Nested commons. An ethnography on the diversity, persistence, and administrative embeddedness of collective pastures in the Austrian Alps
My research project is an ethnographic study on two valleys in Austria with different forms of collectively owned, managed, and used alpine pastures: the Kaunertal in the Tyrolean Oberland and the Ausseerland - the Styrian part of the Salzkammergut. In that, it is guided by the central research question: How and in which ways does the legal and administrative nestedness of alpine commons within the Austrian state and EU policies co-constitute and shape their collective and continued running?
Cadastral surveys, monitoring by state agents, the written documentation of use rights, and their contestation in court are deeply implicated in the running of collective alps in. This shapes procedures of common rights holders’ collective self-organization, whereas, vice versa, the commons’ organization requires state agencies to find categories and bureaucratic protocols that can accommodate their working. While commons theory is rich in explanations for the patterns of (un)successful internal coordination among commoners, it lacks theoretical frameworks to grasp the constitutive interleaving of agrarian commons and state administration in practice - in other words, to grasp the empirical phenomenon I want to capture with my working concept of commons’ ‘nestedness’.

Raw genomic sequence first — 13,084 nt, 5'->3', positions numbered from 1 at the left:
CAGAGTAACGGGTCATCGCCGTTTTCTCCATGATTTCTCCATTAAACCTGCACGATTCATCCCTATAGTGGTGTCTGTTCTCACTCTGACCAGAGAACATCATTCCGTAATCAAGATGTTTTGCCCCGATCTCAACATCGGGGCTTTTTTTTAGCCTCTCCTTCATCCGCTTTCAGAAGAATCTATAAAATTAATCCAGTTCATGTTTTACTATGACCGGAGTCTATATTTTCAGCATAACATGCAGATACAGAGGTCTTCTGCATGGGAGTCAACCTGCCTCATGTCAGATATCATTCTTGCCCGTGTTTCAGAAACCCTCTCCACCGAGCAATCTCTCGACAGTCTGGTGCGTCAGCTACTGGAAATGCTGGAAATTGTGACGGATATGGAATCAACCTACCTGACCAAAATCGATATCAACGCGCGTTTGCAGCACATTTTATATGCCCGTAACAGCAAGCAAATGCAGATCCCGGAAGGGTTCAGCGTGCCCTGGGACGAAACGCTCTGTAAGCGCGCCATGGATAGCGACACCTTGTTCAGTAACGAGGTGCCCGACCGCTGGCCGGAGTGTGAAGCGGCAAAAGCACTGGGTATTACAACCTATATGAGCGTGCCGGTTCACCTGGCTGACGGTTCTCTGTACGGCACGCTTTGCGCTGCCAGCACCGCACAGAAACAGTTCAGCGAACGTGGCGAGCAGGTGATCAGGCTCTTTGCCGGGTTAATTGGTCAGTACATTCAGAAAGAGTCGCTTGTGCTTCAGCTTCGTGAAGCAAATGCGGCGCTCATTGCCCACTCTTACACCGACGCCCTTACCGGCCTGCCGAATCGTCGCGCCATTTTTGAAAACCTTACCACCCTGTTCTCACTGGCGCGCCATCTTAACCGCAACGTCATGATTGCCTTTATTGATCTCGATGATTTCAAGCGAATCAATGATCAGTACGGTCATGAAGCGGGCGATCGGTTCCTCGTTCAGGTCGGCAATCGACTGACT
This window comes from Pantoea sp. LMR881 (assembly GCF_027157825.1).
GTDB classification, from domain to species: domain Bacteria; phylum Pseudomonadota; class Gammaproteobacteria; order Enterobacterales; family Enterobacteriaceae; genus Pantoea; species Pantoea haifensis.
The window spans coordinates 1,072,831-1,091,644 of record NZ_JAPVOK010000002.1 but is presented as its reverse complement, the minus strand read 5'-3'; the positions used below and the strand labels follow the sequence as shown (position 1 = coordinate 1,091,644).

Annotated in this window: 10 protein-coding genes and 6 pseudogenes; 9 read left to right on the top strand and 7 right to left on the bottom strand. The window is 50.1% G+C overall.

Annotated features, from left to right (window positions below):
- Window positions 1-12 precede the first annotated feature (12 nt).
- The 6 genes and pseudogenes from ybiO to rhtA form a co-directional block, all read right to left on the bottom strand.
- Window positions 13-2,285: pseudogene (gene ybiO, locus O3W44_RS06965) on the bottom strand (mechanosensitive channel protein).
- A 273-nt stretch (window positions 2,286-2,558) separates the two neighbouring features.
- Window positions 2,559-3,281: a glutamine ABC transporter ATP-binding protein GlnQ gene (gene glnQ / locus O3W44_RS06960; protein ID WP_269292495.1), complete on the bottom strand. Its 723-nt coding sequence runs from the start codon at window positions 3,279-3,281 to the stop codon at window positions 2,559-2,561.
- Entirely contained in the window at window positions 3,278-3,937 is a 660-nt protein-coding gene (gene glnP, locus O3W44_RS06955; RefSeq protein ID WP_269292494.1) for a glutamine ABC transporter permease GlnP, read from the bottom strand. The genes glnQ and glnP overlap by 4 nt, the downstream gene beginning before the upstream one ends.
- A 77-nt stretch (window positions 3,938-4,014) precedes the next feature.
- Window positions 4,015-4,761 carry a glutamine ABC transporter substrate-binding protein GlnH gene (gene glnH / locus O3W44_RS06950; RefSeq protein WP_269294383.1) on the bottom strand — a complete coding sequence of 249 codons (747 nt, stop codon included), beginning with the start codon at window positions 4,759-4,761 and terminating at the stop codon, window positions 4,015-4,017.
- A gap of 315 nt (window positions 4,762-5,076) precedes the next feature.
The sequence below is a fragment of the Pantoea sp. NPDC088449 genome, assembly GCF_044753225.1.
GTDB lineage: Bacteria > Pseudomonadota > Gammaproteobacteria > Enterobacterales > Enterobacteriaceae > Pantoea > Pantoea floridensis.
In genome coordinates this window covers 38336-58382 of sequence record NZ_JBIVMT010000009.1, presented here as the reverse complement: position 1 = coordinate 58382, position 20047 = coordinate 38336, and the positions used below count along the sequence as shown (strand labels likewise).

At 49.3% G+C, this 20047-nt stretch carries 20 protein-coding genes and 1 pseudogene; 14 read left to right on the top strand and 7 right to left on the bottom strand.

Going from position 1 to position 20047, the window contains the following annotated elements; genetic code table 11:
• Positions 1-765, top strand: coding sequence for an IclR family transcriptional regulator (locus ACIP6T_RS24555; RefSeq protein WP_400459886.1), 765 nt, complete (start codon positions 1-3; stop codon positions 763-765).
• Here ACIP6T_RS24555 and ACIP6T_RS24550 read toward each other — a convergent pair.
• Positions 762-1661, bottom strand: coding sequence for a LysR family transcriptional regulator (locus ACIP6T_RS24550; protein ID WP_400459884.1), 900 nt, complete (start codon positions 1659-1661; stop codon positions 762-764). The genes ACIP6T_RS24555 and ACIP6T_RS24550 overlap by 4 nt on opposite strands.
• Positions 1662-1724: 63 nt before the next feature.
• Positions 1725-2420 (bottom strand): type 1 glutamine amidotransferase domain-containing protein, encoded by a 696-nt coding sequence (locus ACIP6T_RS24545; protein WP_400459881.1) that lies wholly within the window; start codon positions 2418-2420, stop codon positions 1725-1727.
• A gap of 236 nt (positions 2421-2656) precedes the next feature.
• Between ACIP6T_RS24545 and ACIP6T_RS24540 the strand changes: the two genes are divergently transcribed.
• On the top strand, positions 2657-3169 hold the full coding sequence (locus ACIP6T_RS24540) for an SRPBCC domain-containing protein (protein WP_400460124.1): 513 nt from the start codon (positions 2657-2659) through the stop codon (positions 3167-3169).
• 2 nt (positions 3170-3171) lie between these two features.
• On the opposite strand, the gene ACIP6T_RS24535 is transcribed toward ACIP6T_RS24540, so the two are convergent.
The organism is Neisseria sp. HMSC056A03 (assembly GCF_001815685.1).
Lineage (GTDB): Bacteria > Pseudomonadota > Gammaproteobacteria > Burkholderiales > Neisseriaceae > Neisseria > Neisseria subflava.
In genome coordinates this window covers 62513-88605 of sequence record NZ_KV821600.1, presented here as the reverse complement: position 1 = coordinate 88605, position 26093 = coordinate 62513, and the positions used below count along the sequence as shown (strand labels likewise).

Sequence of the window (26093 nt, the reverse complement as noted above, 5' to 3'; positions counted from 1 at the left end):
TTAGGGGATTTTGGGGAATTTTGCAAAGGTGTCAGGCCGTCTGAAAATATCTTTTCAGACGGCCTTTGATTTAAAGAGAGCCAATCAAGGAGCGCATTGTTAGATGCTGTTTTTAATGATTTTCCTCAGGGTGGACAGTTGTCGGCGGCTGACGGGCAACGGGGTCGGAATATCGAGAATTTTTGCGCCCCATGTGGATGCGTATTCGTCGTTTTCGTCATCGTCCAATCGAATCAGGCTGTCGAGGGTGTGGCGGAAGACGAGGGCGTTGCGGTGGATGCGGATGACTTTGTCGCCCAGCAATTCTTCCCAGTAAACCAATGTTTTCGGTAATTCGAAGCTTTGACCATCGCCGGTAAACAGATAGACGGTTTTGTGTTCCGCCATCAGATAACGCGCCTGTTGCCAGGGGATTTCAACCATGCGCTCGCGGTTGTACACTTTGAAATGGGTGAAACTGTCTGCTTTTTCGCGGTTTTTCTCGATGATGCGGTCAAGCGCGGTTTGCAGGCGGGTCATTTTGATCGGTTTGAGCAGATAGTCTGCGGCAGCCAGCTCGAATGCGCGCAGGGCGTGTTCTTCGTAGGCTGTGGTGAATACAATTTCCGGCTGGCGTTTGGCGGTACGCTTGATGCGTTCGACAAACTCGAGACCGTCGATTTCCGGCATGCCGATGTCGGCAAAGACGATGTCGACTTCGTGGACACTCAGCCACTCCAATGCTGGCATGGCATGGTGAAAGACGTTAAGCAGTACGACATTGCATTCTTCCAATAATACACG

On the theoretical level of my dissertation project, I combine commons theory with insights from anthropological writing on statehood and bureaucracy as well as from legal anthropology and critical agrarian studies in order to address the above-mentioned conceptual gap. Thereby, I aim to ethnographically describe and analyze the diversity of ways in which alpine agrarian commons are embedded in state and EU legislation and how this manifests in the everyday practice of working on and caring for the respective collective pastures.
Methodologically, I will conduct twelve to sixteen months of ethnographic fieldwork covering two full alpine summer seasons. I will combine participant observation in both agrarian and bureaucratic settings with semi-structured interviews, as well as with following and working with documents and maps that are mobilized in common pasture administration.